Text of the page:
There is much testimony relating to the run-off of surface water to the northeast and the flooding of nearby residential property at times when there are exceptional rains; but there is, on the other hand, testimony indicating that there might be just as great an increase in the run-off if 30 single-family homes were constructed on the plaintiffs' property, with garages, driveways, and patios, as there would be if the proposed multiple-family development were constructed. There is testimony that the proposed development would not alter the character of the neighborhood or cause any depreciation to other property nearby, the closest homes being positioned so as to face away from the plaintiffs' property; but there is testimony, also, that more traffic would be generated, creating a hazard to school children and causing an increase in the number of collisions.

The plaintiffs take the position that there has been a trend in the general area away from single-family use, as indicated by the two large schools near their property and other uses some distance away; that the proposed multiple-family units would not depreciate surrounding property, and continuance of the present single-family restrictions would not confer any benefit on the general public to offset the hardship on the plaintiffs; that the proposed use is reasonable because it follows the trend in the general area and is the highest and best use for the property according to the plaintiffs' witnesses; and that the trial court's judgment in favor of the plaintiffs is supported by the manifest weight of the evidence and so should be sustained. The County takes the position that the character and uses of land in the immediate neighborhood are predominantly single-family residential; that the plaintiffs have failed to prove, by clear and convincing evidence, that the present zoning restrictions are unreasonable and that their proposed high-density use is reasonable in that particular location; and that where the evidence shows at most only a legitimate difference of opinion as to the reasonableness of the zoning ordinance, the decision of the legislative body should not be disturbed.

• 1-3 A number of factors have been said by the Illinois Supreme Court to merit consideration in passing on the validity of a zoning ordinance as applied to a particular piece of property. (See La Salle National Bank v. County of Cook, 12 Ill.2d 40, 46-47.) Of paramount importance, the Supreme Court has told us, is whether that property is zoned in conformity with the uses and zoning of nearby property. (Sutter v. Village of Mundelein, 27 Ill.2d 589, 592-93; River Forest State Bank & Trust Co. v. Village of Maywood, 23 Ill.2d 560, 563.) Furthermore, there is a presumption in favor of the validity of a zoning ordinance (Bennett v. City of Chicago, 24 Ill.2d 270, 273), which can be overcome only by clear and convincing evidence that the ordinance, as applied to specific property, is unreasonable and has no substantial relation to the public health, safety, or welfare. (La Salle National Bank v. City of Evanston, 57 Ill.2d 415, 428.) To establish that zoning restrictions impose hardship upon an individual property owner and diminish or destroy property values, the evidence should show the value of the property with and without the restrictions so as to fix the amount of financial loss occasioned. (Cosmopolitan National Bank v. City of Chicago, 22 Ill.2d 367, 374-75.) In the event that the evidence accommodates a legitimate difference of opinion as to the reasonableness of the ordinance, the legislative judgment must prevail. Standard State Bank v. Village of Oak Lawn, 29 Ill.2d 465, 471; Anderson v. City of Geneva, 28 Ill. App.3d 468, 472.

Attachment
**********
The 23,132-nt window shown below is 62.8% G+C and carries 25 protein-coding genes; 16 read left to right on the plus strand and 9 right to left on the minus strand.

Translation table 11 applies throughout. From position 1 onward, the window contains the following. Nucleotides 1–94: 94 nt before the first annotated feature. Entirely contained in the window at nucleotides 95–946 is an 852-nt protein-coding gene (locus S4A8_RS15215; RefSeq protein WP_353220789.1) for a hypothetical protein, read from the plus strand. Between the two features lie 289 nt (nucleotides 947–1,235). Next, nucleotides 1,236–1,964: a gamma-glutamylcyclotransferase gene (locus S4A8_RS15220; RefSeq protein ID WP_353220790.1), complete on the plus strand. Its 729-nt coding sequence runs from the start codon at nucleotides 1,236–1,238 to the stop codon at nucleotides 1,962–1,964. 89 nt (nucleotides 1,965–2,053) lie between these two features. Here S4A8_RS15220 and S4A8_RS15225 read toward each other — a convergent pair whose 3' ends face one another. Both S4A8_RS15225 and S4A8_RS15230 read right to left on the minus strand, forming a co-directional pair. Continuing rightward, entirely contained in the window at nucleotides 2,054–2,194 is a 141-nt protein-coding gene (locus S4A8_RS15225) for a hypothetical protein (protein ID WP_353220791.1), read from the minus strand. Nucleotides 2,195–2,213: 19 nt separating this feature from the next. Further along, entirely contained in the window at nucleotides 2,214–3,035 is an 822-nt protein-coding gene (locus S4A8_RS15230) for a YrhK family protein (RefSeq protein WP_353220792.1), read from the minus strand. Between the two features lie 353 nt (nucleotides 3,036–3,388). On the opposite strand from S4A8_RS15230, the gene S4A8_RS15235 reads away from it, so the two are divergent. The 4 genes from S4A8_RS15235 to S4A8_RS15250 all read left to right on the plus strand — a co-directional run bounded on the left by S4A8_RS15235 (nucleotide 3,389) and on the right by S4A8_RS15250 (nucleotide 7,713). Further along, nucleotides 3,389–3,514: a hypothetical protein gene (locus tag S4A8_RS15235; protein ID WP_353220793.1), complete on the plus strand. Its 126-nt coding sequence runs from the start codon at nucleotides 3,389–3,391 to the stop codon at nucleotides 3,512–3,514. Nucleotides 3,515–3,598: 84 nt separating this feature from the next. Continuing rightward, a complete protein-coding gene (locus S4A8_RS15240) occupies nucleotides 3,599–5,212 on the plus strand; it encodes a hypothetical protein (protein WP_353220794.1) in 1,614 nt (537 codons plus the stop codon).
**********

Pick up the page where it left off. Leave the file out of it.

• 4 In this case it is established by the testimony of witnesses for both sides that the zoning and the uses of nearby property are single-family residential. A trend away from single-family and toward multiple-family or commercial uses does not appear in the immediate vicinity. In our opinion the evidence does not show that the present single-family zoning of the plaintiff's property, which excludes a high-density land use from an area between two schools, is clearly unreasonable and without any substantial relation to the public health, safety, and welfare, in view of the testimony as to hazards to children and traffic problems. Furthermore, the evidence does not show, in our opinion, that the zoning ordinance as applied to the plaintiff's property is an unconstitutional taking or destruction of property values as alleged, there being no proof as to what amount of monetary loss was actually caused to the plaintiffs by the zoning restrictions. We believe the presumption of the ordinance's validity has not been overcome by clear and convincing evidence, and the most that can be said for the plaintiffs' case is that it presents a debatable question as to the reasonableness of zoning restrictions which keep a multiple-housing development from arising between two schools in a single-family area. We therefore decide that it was error for the trial court to hold the ordinance invalid as applied to the plaintiffs' property. Accordingly the judgment of the Circuit Court of Du Page County is reversed.

Judgment reversed.

RECHENMACHER, P.J., and T. MORAN, J., concur.